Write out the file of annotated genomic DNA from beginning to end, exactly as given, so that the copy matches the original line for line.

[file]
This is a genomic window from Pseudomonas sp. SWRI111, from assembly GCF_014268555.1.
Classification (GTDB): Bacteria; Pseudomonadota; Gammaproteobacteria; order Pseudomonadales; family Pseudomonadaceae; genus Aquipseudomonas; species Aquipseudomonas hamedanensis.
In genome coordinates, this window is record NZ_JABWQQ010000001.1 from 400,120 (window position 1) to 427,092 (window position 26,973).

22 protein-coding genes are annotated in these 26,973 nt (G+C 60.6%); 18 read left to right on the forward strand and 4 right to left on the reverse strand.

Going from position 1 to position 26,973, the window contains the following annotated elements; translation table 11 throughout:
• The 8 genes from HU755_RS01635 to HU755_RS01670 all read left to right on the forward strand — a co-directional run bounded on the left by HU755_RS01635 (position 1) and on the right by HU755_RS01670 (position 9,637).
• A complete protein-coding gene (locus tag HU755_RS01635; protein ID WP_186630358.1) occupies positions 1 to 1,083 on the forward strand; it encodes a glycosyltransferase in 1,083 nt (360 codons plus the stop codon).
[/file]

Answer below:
This is a genomic window from Pseudomonas sp. SWRI111, from assembly GCF_014268555.1.
Classification (GTDB): Bacteria; Pseudomonadota; Gammaproteobacteria; order Pseudomonadales; family Pseudomonadaceae; genus Aquipseudomonas; species Aquipseudomonas hamedanensis.
In genome coordinates, this window is record NZ_JABWQQ010000001.1 from 400,120 (window position 1) to 427,092 (window position 26,973).

22 protein-coding genes are annotated in these 26,973 nt (G+C 60.6%); 18 read left to right on the forward strand and 4 right to left on the reverse strand.

Going from position 1 to position 26,973, the window contains the following annotated elements; translation table 11 throughout:
• The 8 genes from HU755_RS01635 to HU755_RS01670 all read left to right on the forward strand — a co-directional run bounded on the left by HU755_RS01635 (position 1) and on the right by HU755_RS01670 (position 9,637).
• A complete protein-coding gene (locus tag HU755_RS01635; protein ID WP_186630358.1) occupies positions 1 to 1,083 on the forward strand; it encodes a glycosyltransferase in 1,083 nt (360 codons plus the stop codon).